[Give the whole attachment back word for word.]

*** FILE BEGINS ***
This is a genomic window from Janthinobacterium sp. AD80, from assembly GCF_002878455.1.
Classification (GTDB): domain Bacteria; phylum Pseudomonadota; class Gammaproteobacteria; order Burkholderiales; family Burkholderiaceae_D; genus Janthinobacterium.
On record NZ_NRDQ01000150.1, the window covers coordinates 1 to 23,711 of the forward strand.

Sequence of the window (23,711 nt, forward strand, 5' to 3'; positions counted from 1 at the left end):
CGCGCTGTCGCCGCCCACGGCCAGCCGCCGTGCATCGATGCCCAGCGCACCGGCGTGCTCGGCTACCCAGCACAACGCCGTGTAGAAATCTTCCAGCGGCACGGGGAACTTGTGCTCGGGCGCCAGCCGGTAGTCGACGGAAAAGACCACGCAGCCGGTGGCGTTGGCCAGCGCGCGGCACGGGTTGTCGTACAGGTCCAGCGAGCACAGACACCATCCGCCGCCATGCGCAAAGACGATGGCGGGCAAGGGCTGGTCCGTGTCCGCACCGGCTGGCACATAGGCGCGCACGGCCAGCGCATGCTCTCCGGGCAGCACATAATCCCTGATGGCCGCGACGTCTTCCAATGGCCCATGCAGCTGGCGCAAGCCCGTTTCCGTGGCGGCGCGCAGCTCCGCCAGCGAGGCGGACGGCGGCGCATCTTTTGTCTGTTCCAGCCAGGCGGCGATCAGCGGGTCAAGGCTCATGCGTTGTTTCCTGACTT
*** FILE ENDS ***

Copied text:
This is a genomic window from Janthinobacterium sp. AD80, from assembly GCF_002878455.1.
Classification (GTDB): domain Bacteria; phylum Pseudomonadota; class Gammaproteobacteria; order Burkholderiales; family Burkholderiaceae_D; genus Janthinobacterium.
On record NZ_NRDQ01000150.1, the window covers coordinates 1 to 23,711 of the forward strand.

Sequence of the window (23,711 nt, forward strand, 5' to 3'; positions counted from 1 at the left end):
CGCGCTGTCGCCGCCCACGGCCAGCCGCCGTGCATCGATGCCCAGCGCACCGGCGTGCTCGGCTACCCAGCACAACGCCGTGTAGAAATCTTCCAGCGGCACGGGGAACTTGTGCTCGGGCGCCAGCCGGTAGTCGACGGAAAAGACCACGCAGCCGGTGGCGTTGGCCAGCGCGCGGCACGGGTTGTCGTACAGGTCCAGCGAGCACAGACACCATCCGCCGCCATGCGCAAAGACGATGGCGGGCAAGGGCTGGTCCGTGTCCGCACCGGCTGGCACATAGGCGCGCACGGCCAGCGCATGCTCTCCGGGCAGCACATAATCCCTGATGGCCGCGACGTCTTCCAATGGCCCATGCAGCTGGCGCAAGCCCGTTTCCGTGGCGGCGCGCAGCTCCGCCAGCGAGGCGGACGGCGGCGCATCTTTTGTCTGTTCCAGCCAGGCGGCGATCAGCGGGTCAAGGCTCATGCGTTGTTTCCTGACTT